Based on the clinical and laboratory findings, the diagnosis of Schnitzler syndrome was made. Given the observed IL-1β expression in affected skin lesions, and recent reports on patients with Schnitzler syndrome that failed to respond to any other treatment but the use of the IL-1RA anakinra, prompted us to administer anakinra as first-line therapy. Subcutaneous injection of 100 mg anakinra per day was started, and within 48 h a complete and sustained remission of the urticarial rash occurred (Fig. 2A), while the patient noticed the disappearance of musculoskeletal pain and arthralgias. Leukocyte counts rapidly normalized, and elevated C-reactive protein levels constantly decreased within the first 3 days after onset of therapy (Fig. 2B). Monotherapy with anakinra 100 mg daily was continued in the absence of any side-effects for more than 3 years, and the patient is still in complete remission.
Fig. 1. Schnitzler syndrome presenting with urticaria and dermal interleukin (IL)-1β expression. (A) Generalized urticaria affecting the trunk and the upper limbs. (B) Histological analysis of wheals with a sparse infiltrate of neutrophils devoid of leukocytoclasia. (C) Immunohistochemistry with a monoclonal antibody (mAb) against mature IL-1β reveals dermal expression of active IL-1β (red). Nuclei are stained green with YoPro dye.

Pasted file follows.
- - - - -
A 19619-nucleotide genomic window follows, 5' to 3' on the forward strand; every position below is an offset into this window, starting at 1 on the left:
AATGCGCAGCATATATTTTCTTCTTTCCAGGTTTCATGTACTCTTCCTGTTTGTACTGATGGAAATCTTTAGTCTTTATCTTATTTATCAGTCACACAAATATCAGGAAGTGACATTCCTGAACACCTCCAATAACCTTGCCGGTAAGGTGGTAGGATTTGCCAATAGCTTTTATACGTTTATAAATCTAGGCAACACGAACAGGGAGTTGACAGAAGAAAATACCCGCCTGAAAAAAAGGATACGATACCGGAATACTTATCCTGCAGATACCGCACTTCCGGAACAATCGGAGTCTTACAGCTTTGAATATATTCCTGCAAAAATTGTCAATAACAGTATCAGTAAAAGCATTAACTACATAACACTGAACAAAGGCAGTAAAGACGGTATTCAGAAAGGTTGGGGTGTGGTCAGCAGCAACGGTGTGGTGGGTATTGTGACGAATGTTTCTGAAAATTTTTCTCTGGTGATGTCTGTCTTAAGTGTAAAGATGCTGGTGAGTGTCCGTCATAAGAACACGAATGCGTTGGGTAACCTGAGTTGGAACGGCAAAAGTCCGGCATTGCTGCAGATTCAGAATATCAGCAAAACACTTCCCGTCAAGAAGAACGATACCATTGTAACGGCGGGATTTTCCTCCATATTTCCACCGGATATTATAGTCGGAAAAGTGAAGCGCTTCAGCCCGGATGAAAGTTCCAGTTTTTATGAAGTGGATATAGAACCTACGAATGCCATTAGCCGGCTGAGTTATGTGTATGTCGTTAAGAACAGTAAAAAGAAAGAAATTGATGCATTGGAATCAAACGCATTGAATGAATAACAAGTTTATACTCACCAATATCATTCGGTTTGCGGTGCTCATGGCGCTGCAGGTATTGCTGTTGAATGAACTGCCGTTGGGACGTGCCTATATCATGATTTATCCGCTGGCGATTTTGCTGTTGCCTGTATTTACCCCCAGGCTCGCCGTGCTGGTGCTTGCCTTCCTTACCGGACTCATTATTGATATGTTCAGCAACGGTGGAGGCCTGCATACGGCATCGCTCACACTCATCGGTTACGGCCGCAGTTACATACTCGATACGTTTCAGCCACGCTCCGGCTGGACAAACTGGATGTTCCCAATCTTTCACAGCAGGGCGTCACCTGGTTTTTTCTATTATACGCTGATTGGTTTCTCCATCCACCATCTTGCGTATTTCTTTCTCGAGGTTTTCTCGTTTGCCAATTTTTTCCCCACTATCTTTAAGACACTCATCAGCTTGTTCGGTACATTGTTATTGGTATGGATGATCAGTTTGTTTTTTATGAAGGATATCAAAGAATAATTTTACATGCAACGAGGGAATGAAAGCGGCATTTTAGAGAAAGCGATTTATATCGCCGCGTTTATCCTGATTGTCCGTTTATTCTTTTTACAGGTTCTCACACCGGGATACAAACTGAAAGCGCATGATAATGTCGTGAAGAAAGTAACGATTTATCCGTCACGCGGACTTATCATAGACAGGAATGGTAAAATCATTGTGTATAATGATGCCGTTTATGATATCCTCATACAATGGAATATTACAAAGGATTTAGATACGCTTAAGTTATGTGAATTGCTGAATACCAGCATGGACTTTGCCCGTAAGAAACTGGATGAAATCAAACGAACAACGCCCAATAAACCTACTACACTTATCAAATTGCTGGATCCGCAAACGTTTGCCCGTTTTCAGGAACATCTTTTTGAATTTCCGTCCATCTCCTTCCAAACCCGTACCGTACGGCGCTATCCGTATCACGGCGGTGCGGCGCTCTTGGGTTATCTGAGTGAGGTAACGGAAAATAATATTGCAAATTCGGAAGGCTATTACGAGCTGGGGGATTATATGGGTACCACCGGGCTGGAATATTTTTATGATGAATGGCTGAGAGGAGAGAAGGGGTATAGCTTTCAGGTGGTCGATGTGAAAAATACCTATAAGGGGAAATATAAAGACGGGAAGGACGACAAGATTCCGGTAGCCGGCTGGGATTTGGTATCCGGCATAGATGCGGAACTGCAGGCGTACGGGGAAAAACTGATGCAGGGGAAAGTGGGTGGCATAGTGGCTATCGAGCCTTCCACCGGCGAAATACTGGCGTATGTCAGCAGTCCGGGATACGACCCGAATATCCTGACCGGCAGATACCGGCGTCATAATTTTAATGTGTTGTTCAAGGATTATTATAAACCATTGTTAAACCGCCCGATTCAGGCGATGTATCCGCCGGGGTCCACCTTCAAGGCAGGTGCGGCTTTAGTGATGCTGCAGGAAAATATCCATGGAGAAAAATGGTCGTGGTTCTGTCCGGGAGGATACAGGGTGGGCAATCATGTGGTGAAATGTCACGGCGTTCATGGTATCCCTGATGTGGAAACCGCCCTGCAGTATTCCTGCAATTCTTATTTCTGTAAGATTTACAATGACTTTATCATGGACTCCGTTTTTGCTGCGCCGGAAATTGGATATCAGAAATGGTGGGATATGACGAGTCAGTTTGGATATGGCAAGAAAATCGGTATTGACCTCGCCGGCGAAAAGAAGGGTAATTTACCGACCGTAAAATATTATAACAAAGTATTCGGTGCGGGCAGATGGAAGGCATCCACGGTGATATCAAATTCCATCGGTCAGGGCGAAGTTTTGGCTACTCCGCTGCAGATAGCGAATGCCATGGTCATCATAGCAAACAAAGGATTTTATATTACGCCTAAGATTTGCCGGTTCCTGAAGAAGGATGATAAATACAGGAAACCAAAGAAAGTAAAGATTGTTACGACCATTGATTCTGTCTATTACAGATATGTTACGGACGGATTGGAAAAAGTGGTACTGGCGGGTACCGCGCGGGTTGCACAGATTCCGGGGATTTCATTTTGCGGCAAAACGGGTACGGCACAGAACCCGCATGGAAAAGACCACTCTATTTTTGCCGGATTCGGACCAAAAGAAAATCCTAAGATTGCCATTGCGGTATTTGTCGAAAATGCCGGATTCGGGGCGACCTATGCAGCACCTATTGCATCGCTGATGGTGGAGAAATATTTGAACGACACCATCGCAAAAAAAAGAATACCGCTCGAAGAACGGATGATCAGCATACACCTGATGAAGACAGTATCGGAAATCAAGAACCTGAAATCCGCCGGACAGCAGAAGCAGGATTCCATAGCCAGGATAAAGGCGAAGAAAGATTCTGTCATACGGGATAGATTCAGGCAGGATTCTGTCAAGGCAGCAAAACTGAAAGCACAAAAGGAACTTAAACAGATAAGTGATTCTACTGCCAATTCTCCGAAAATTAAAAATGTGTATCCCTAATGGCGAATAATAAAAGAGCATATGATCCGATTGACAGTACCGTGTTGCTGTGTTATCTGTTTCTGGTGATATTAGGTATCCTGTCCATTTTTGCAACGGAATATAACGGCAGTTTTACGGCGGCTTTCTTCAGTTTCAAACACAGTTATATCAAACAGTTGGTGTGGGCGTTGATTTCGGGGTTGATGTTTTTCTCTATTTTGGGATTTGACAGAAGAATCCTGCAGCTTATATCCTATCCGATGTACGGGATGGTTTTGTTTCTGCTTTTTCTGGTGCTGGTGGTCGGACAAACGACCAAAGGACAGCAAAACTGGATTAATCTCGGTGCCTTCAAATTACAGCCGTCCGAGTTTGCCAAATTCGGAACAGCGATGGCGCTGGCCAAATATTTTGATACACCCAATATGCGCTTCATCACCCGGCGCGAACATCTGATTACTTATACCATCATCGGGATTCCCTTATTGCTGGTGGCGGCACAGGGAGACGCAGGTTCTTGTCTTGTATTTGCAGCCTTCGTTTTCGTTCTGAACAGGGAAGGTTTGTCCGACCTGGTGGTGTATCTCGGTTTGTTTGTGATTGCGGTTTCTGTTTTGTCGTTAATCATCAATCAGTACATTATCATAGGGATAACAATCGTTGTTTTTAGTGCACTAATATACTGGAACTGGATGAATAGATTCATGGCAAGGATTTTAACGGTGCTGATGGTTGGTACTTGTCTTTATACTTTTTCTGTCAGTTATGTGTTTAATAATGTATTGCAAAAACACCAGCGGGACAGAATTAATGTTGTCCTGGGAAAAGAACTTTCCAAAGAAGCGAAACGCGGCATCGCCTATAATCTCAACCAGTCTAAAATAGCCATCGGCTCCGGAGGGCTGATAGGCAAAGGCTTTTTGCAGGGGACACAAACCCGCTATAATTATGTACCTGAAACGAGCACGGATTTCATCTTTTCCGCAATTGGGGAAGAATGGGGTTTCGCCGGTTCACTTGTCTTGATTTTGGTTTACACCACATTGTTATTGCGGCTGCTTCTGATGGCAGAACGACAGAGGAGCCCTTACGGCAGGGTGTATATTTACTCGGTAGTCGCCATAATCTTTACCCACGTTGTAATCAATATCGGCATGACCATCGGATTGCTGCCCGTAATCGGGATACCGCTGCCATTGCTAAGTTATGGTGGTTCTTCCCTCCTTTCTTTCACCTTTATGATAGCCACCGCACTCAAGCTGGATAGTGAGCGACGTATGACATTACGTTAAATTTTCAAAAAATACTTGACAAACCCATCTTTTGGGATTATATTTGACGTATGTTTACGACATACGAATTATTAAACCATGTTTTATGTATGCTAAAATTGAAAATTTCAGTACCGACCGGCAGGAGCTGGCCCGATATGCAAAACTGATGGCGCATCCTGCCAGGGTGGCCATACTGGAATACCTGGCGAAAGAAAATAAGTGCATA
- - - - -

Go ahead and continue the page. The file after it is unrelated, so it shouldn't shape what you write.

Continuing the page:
Fig. 2. Rapid clearance of symptoms in Schnitzler syndrome in response to anakinra. (A) Complete clearance of urticaria within 48 h after onset of anakinra therapy. (B) Normalization of leukocyte count and elevated C-reactive protein levels within the first 3 days of anakinra treatment.
Schnitzler syndrome typically presents with non-itching urticaria that is unresponsive to even high-dose antihistamines. The diagnosis of Schnitzler syndrome can be considered on the basis of the 2 major criteria:”chronic urticarial rash” and “monoclonal gammopathy” in combination with at least 2 minor criteria as reviewed by Lipsker et al. (1) and de Koning et al. (2). Exclusion of haematological malignant diseases and other autoimmune disorders is mandatory.